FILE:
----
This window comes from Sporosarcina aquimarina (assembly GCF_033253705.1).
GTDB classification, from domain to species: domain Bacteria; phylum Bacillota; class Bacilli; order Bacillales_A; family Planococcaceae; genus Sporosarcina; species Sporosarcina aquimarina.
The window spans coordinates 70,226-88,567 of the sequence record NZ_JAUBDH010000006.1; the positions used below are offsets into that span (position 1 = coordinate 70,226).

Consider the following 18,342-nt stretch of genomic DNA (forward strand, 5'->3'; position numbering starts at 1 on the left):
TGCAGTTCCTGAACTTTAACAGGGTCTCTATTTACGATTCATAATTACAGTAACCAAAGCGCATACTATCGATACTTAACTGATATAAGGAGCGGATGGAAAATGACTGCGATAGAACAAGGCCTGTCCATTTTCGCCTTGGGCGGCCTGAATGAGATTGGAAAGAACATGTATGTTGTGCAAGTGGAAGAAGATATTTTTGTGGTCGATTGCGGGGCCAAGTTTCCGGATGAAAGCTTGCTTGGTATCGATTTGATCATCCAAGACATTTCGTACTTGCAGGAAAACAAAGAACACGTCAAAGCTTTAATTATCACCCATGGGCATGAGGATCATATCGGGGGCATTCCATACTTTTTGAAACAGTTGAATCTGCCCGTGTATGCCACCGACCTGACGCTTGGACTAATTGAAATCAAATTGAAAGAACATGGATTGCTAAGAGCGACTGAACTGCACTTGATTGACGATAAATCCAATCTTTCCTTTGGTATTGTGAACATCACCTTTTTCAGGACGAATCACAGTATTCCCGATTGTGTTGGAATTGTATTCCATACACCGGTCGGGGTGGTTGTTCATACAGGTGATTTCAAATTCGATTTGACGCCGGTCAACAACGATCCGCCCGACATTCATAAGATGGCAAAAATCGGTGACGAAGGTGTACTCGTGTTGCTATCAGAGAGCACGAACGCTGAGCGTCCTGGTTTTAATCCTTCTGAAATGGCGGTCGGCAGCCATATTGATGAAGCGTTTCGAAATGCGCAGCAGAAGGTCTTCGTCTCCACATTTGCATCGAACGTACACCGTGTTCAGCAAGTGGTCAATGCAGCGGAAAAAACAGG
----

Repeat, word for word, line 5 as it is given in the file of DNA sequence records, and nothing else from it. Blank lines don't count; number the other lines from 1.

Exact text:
TGCAGTTCCTGAACTTTAACAGGGTCTCTATTTACGATTCATAATTACAGTAACCAAAGCGCATACTATCGATACTTAACTGATATAAGGAGCGGATGGAAAATGACTGCGATAGAACAAGGCCTGTCCATTTTCGCCTTGGGCGGCCTGAATGAGATTGGAAAGAACATGTATGTTGTGCAAGTGGAAGAAGATATTTTTGTGGTCGATTGCGGGGCCAAGTTTCCGGATGAAAGCTTGCTTGGTATCGATTTGATCATCCAAGACATTTCGTACTTGCAGGAAAACAAAGAACACGTCAAAGCTTTAATTATCACCCATGGGCATGAGGATCATATCGGGGGCATTCCATACTTTTTGAAACAGTTGAATCTGCCCGTGTATGCCACCGACCTGACGCTTGGACTAATTGAAATCAAATTGAAAGAACATGGATTGCTAAGAGCGACTGAACTGCACTTGATTGACGATAAATCCAATCTTTCCTTTGGTATTGTGAACATCACCTTTTTCAGGACGAATCACAGTATTCCCGATTGTGTTGGAATTGTATTCCATACACCGGTCGGGGTGGTTGTTCATACAGGTGATTTCAAATTCGATTTGACGCCGGTCAACAACGATCCGCCCGACATTCATAAGATGGCAAAAATCGGTGACGAAGGTGTACTCGTGTTGCTATCAGAGAGCACGAACGCTGAGCGTCCTGGTTTTAATCCTTCTGAAATGGCGGTCGGCAGCCATATTGATGAAGCGTTTCGAAATGCGCAGCAGAAGGTCTTCGTCTCCACATTTGCATCGAACGTACACCGTGTTCAGCAAGTGGTCAATGCAGCGGAAAAAACAGG